Roger Martin takes no prisoners. He points out in this article why most big strategic planning exercises fail. He calls these the ‘Comfort Traps’. In his view, making a strategy is a scary thing (I agree, especially if you don’t have a guiding Vision before you start). He points out that leaders, in reaching for reassurance, will typically ‘over-plan’ (Comfort Trap 1) or choose what to do based on the one thing they know for sure they can control – costs – rather than focussing on what they can achieve (Comfort Trap 2).
Key point: Avoid the Comfort Traps. Keep the strategy statement simple (great advice) and accept imperfection (difficult to admit to, but important).
Bain’s Management Tools: Company Vision and Mission Statements
Another great overview of how and when companies use Vision (and mission statements). More than that though, it’s got a great reading list at the end.
It’s the CEOs job to create the Vision by Insead alumnus Stanislav Shekshnia
In this paper by Insead alumnus Stanislav Shekshnia, it’s clear how the CEO plays a central role in creating the Vision. It also points out the need for the CEO to develop a deep understanding of their own personal values (mixed with curiosity, ambition and passion) to formulate an effective vision for the wider company.
It quotes the (now ex-) CEO of Geox, Diego Bolzonello, who turned the company round. He says that vision is “really the main role of the CEO … and to transfer it to the management.”
Key Point: The CEO is the guardian of the Vision. The authors point out how the CEO must be the continuing Champion of the Vision – so, not just kick-starting it, but continuing to champion it to the organisation after it’s been created.
Women and the Vision Thing
This is a fabulously interesting article if you care about gender issues at work. Even if you’re some kind of lughead that doesn’t care, then it’s still interesting because it points out why some people are ‘good at vision’ and some aren’t.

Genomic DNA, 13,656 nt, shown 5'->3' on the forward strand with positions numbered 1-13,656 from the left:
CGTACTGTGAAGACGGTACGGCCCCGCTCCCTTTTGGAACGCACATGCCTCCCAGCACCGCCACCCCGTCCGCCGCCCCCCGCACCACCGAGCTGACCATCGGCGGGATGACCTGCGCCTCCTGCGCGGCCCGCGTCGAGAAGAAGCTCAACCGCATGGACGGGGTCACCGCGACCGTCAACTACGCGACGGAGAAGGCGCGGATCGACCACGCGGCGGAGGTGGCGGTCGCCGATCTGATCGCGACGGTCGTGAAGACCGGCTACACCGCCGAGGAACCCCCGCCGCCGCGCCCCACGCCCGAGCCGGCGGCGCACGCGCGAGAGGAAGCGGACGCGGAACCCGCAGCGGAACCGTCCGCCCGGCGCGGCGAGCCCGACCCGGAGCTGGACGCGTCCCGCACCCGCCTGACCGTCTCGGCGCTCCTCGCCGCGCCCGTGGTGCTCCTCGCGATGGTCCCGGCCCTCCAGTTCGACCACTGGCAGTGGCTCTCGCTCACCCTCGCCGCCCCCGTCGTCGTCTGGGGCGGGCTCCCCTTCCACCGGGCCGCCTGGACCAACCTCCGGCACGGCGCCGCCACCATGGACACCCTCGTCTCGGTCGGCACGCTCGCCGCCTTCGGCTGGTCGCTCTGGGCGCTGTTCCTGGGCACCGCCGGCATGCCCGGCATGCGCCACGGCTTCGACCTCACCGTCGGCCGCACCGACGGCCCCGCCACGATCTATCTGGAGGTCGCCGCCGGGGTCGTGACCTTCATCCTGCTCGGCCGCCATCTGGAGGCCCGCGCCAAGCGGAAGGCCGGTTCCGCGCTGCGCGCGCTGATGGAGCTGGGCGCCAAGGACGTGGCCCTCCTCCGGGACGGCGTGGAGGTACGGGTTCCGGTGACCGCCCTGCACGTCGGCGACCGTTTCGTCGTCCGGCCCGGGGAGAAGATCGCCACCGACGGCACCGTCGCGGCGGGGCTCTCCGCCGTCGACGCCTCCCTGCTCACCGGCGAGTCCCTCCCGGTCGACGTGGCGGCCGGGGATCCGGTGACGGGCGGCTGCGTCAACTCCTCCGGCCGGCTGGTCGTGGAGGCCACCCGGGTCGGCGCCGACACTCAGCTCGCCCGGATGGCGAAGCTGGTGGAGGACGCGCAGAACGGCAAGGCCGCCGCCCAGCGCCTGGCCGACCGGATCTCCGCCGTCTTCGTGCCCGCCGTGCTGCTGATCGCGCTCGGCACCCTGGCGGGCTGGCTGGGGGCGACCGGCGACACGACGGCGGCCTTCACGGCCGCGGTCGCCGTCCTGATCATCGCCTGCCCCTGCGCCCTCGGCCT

The paper looked at over 22,000 evaluations of leaders and found that women were rated below average for being able to create and articulate a Vision.
The authors suggested 3 possible reasons why this might be:
1. Women may be using a more collaborative method to determine the company’s vision and peers might not value that collaborative process as highly. (Hmmm, what kind of company is this?)
2. Women may be hesitant to make audacious statements because they are more frequently challenged for the robustness of their reasoning in business settings.
3. Women themselves may not value Vision highly, perhaps viewing it as an empty sales pitch, or perhaps worrying that it will be dismissed as fanciful window gazing rather than getting things done.
Key Point: The authors also note that there are no ‘classes for Visionaries’ at Insead. We’ve suggested it’d be easy to fix that, we’ll have to see.
If you enjoy reading these, or think we’ve missed any great pieces off the list, please email me, Chris, and let me know.
If you want to see how implementing a successful Vision depends on building alignment within your leadership team, look at our next summary document: Leading the Leaders
If you’re thinking of developing your own company’s Vision but aren’t yet sure whether it’s really what you need, try our Diagnostics Tool: it takes about 15 minutes and gives you some clear answers.
If there’s anything else, or just the occasional question, please email me. Chris
If you take just 3 things away, make them…
|1. Vision and strategy aren’t the same. Strategy adapts to a changing world. Creating a Vision is about defining the company’s enduring character and calling.||2. A Vision isn’t a ‘nice to have.’ Without it, efforts are duplicated, opportunities wasted. When it’s clearly defined, people focus on (and reach) strategic goals more quickly.||3. CEOs need to take the lead on Vision- actively participating in its creation and communication. This is the only way you can create alignment.|